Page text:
Motor Skills Disorders Developmental Coordination Disorder: – Coded in Axis I. – The person is slow to develop motor coordination as shown by dropping things, general clumsiness, poor handwriting, poor sports ability or delays in achieving developmental milestones, such as setting crawling, or walking, and is not necessarily mentally retarded. – The incoordination is not due to general medical condition and substantially impedes daily living and academic achievement.
Communication Disorders These disorders are measured by standardized tests that are given individually and they substantially interfere with social and educational life. Coded Axis I, It includes: 1.Expressive language disorder: patient may have small vocabularies or trouble producing grammatically correct sentence 2.Mixed receptive-expressive language disorder: patient has the problem listed above but with problems understanding words or sentences 3.Phonological disorders: speech develops slowly for the person’s age or dialect لهجة 4.Stuttering: frequent disruption in the normal fluency of speech
Pervasive developmental disorders (PDD) Definition: children fail to develop normally in a number of areas including the ability to interact socially, to communicate verbally and none verbally, and to use their imagination. These are coded on Axis I. These conditions may continue to affect adults but they will rarely be focus of evaluation of an adult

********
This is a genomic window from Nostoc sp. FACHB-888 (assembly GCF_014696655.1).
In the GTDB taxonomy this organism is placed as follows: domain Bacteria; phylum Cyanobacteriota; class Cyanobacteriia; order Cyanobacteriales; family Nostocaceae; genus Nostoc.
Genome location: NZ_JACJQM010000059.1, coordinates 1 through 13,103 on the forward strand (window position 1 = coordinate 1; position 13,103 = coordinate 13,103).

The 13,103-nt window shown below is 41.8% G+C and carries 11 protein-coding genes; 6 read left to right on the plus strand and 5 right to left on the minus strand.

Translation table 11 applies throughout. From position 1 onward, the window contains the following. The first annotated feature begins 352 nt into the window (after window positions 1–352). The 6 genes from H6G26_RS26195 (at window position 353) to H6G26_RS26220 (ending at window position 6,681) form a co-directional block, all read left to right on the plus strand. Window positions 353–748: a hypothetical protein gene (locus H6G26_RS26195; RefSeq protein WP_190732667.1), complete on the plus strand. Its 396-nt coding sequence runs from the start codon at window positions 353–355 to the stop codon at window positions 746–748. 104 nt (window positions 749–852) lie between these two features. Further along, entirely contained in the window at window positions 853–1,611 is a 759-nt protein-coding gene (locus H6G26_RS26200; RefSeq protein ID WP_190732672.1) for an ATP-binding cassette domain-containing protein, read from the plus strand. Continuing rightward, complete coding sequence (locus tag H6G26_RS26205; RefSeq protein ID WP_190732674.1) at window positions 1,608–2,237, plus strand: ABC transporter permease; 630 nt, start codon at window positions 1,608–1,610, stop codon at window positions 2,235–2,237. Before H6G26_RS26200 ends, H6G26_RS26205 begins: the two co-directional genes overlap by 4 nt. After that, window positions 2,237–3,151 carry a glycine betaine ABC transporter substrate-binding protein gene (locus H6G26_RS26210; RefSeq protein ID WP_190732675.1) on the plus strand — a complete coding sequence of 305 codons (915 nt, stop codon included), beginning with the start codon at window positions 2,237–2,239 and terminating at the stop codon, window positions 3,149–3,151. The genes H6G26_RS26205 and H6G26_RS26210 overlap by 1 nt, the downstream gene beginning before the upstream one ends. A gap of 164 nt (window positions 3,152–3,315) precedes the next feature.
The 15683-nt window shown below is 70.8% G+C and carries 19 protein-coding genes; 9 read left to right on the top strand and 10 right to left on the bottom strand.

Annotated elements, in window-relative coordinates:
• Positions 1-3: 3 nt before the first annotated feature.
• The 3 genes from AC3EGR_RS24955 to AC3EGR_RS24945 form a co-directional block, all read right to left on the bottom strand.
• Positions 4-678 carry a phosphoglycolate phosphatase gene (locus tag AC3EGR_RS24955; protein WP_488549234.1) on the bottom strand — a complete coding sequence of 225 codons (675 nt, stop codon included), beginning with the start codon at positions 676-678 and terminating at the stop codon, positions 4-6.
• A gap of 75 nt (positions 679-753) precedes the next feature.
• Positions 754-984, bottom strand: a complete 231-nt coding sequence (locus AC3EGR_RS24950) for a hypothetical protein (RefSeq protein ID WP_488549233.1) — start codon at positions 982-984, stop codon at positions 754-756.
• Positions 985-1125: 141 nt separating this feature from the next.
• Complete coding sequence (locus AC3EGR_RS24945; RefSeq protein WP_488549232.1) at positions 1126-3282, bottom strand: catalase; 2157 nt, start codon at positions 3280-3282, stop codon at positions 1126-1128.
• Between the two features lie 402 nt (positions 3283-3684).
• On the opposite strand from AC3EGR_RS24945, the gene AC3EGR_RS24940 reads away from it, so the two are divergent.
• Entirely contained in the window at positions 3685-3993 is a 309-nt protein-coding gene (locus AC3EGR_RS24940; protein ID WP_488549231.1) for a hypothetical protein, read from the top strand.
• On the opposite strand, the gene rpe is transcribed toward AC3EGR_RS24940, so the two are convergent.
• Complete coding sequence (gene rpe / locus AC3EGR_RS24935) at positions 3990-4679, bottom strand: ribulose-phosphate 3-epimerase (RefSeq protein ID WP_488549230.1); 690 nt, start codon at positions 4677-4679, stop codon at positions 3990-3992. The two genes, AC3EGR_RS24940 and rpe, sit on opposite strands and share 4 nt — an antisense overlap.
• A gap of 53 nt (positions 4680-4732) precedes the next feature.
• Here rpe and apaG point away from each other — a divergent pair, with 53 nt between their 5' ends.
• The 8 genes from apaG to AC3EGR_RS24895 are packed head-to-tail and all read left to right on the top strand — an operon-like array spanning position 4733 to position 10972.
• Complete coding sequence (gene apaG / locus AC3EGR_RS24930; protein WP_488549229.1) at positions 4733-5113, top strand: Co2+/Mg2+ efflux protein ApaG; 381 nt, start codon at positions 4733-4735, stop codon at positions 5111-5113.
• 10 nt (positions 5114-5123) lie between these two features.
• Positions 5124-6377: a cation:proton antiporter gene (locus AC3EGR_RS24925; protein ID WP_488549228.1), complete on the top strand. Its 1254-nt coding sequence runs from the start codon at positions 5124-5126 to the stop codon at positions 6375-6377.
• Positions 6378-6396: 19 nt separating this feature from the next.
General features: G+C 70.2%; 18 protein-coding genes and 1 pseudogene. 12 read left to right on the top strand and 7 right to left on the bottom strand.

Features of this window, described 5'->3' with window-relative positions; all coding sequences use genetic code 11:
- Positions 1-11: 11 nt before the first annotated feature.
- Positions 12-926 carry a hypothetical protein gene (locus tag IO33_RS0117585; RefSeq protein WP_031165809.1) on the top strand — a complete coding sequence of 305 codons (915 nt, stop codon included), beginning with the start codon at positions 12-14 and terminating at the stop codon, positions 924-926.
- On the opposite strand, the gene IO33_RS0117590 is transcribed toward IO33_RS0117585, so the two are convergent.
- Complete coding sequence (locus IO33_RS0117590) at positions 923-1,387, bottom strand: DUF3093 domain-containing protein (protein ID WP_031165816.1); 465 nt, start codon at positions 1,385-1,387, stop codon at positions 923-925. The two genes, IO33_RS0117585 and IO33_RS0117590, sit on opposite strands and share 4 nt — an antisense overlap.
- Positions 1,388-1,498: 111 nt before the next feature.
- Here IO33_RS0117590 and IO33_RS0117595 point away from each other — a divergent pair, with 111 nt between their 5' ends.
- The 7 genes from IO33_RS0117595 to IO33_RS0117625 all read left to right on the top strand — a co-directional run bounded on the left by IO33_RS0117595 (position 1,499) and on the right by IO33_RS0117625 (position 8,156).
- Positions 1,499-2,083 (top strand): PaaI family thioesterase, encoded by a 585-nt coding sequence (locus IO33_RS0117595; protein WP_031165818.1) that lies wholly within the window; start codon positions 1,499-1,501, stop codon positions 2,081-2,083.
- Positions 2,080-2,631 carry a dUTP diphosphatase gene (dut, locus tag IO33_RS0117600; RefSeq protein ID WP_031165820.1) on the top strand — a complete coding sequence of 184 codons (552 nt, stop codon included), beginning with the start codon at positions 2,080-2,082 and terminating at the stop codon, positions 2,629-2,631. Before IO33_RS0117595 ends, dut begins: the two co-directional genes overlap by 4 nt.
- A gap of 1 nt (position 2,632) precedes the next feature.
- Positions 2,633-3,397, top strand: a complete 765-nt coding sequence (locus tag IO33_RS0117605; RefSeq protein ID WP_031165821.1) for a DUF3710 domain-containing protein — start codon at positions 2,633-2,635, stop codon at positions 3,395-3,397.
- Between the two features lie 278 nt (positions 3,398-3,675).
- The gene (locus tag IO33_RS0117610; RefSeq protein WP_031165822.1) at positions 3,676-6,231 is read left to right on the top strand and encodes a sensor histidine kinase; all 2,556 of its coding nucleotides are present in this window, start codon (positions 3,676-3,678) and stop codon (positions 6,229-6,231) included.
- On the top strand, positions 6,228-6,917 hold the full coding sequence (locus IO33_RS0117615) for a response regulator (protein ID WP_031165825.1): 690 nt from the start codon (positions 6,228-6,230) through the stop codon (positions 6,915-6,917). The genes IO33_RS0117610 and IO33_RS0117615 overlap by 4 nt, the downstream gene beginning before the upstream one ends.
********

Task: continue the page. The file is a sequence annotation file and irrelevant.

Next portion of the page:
Pervasive developmental disorders (ASDs) Autistic disorder: the child has impaired social interactions and communications and develops stereotyped behaviors and interests before age 3. Asperger’s Disorder: similar to autistic disorder, except children with this disorder do not have delayed or impaired language. Pervasive Developmental Disorders Not Otherwise Specified: used for conditions such as atypical autism.
Pervasive developmental disorders (cont’d) Childhood Disintegrative disorder: following two years of normal development the child losses acquired skills (language, communication, social, bladder control, play, motor…). Rett’s disorder: after six months of apparently normal development, the child has abnormal development as shown by slow head growth, delayed language, poorly coordinated gait, loss of purposeful hand movements with development of stereotyped movements such as handwringing or hand washing, and of social engagement